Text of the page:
Where the discussion of the Primarchs is concerned, I think the main issue at hand is that we all naturally approach our critiques of such people with our own value systems.
I look at the Primarchs, and I think of other people in positions of power, authority, status, wealth, celebrity, etc. Famous athletes and other sorts often strike me as being tremendously arrogant. I think about it a little further, though, and I consider how universal this seems to be... and then I consider whether what I construe as arrogance is, in fact (not always, but often enough), the self-belief and drive that is necessary to succeed at such a prominent stage. A self-belief that is reinforced by one's, no offense intended, superior attributes--whether that's physicality, looks, business acumen, charisma, etc.
And there is no stage more prominent, or more defining, than that of a Primarch. Primarchs come off as arrogant, but really it's that sense of self-belief coupled with the knowledge that they are
designed to be the smartest, strongest, most charismatic beings in the Galaxy.
When there are only eighteen such beings out there, and they happen to be brothers, there will competition. When their life is defined by violence on a galactic scale, those interactions will eventually bear poison fruit.
Originally Posted by Angel of Blood
... but i guarantee a large portion of the population would have no hope of becoming astartes because they aren't good enough, a 'side effect' of a nice lifestyle.
They don't have
a "nice" lifestyle, though. Military training and service is compulsory for everyone. They're not even allowed to live with their families until they are thirty years of age (a nod to Sparta's own laws).
... if you take away the hardships of the [Baal] and let them live in a nice protected biome, you now still have a very low population, of which its likely only the minority will be good enough to pass the trials of becoming an astartes.
If they did that, the human population would boom within a generation by virtue of not being murdered left or right, or succumbing to radiation poisoning, malnutrition, etc.
If they did that while maintaining a strict, life-long military regimen over the people of Baal, they would have an expanding population with the traits needed to make it through Astartes selection.
Ultimately, we may have to agree to disagree on this. I simply cannot come to terms with the idea that inflicting the worst kind of life-long physical damage on a person somehow serves as the equalizer to only having a pool of 20,000 or so viable candidates every year for Astartes selection (120,000 or so, divided by two for males, further divided to arrive at the appropriate age group).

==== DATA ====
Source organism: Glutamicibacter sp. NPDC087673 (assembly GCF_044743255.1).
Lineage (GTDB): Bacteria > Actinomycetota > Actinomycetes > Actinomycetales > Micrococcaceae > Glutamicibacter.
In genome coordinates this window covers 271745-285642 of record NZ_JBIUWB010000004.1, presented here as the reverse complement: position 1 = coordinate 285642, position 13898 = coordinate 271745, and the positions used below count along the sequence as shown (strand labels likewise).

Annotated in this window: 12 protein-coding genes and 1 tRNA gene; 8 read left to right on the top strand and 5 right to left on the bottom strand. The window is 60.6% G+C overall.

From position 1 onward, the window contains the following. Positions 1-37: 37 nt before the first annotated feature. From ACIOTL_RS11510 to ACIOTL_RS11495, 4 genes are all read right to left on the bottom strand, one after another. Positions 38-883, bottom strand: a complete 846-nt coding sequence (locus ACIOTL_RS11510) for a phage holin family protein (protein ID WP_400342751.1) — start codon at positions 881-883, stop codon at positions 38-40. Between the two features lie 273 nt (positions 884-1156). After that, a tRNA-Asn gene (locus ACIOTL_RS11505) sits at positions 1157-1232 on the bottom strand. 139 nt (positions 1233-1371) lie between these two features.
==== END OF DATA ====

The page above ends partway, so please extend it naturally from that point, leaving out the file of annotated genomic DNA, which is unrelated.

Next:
Baal teaches hardship and survival to these kids for a maximum of 12 or so years. Macragge (and Ultramar by extension) teaches ethics, exemplary mental discipline and physical fitness, and a gamut of fighting skills. I simply don't see how the former outweighs the latter in any meaningful way. I'm not saying the Baal way doesn't serve a purpose; I'm simply saying it's not necessary.
The more I think about it, the "necessary" aspect of Baal has comparatively little to do with physical challenges, hardship, etc., when compared to the religious aspect. The tribes that allied with Sanguinius when he first arrived there deified him. The Blood Angels themselves are one of the Chapters that deify the Emperor. In that sense, the religious imperative of maintaining links with the tribes that worshipped Sanguinius, himself the son of a god, would be tremendous. Leaving the planet in the conditions the son of the god found it in, and maintaining the conditions his worshippers defined themselves under would also be very important.
In a way, it's kind of like in the Dune novels. The Fremen defined themselves by the hardships/way of life of their desert planet. Even when the technology was made available to them to change their planet, the warriors among them resented such a transformation. On the other hand, the Fremen were neither starving nor irradiated!
I can imagine the Blood Angels having to face similar considerations, though.